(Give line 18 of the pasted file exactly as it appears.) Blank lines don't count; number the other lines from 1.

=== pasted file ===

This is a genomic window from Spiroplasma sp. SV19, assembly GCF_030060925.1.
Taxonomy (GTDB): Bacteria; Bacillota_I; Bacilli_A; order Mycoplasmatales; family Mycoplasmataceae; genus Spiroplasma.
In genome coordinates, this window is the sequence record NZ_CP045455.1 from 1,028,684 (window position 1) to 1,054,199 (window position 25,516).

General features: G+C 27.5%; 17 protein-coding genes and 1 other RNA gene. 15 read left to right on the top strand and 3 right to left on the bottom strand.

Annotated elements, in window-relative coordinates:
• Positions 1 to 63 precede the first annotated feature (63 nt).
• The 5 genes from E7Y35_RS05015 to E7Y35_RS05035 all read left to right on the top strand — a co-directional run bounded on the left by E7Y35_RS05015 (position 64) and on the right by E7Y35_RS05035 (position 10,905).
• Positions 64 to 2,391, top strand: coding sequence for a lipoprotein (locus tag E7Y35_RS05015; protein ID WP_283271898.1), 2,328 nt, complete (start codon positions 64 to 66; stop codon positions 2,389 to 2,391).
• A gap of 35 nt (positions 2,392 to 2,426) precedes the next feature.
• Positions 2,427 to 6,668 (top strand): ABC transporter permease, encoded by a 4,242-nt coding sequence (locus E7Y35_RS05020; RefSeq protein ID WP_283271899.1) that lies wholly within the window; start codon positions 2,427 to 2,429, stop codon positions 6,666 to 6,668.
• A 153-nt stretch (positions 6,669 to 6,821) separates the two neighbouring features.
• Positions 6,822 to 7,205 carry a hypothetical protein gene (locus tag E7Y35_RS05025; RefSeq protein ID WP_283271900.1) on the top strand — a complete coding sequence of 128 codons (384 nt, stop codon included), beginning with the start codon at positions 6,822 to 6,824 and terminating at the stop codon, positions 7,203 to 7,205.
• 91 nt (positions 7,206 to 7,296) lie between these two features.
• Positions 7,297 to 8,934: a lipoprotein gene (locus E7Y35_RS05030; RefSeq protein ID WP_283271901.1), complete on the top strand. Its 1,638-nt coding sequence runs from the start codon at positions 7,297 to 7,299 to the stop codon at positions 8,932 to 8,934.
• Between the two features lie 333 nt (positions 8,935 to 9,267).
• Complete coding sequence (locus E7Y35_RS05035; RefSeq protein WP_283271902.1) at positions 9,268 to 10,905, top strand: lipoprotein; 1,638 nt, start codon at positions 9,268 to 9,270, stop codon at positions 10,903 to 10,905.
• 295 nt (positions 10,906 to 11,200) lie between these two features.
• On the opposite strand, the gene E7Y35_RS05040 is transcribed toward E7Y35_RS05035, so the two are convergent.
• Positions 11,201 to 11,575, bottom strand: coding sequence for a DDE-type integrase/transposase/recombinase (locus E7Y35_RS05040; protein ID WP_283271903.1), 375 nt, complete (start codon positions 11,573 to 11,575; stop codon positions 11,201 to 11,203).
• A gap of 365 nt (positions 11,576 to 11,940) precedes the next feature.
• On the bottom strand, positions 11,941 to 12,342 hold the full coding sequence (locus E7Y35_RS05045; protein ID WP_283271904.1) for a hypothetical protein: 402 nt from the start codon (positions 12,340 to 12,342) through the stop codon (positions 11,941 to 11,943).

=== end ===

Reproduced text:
• On the opposite strand, the gene E7Y35_RS05040 is transcribed toward E7Y35_RS05035, so the two are convergent.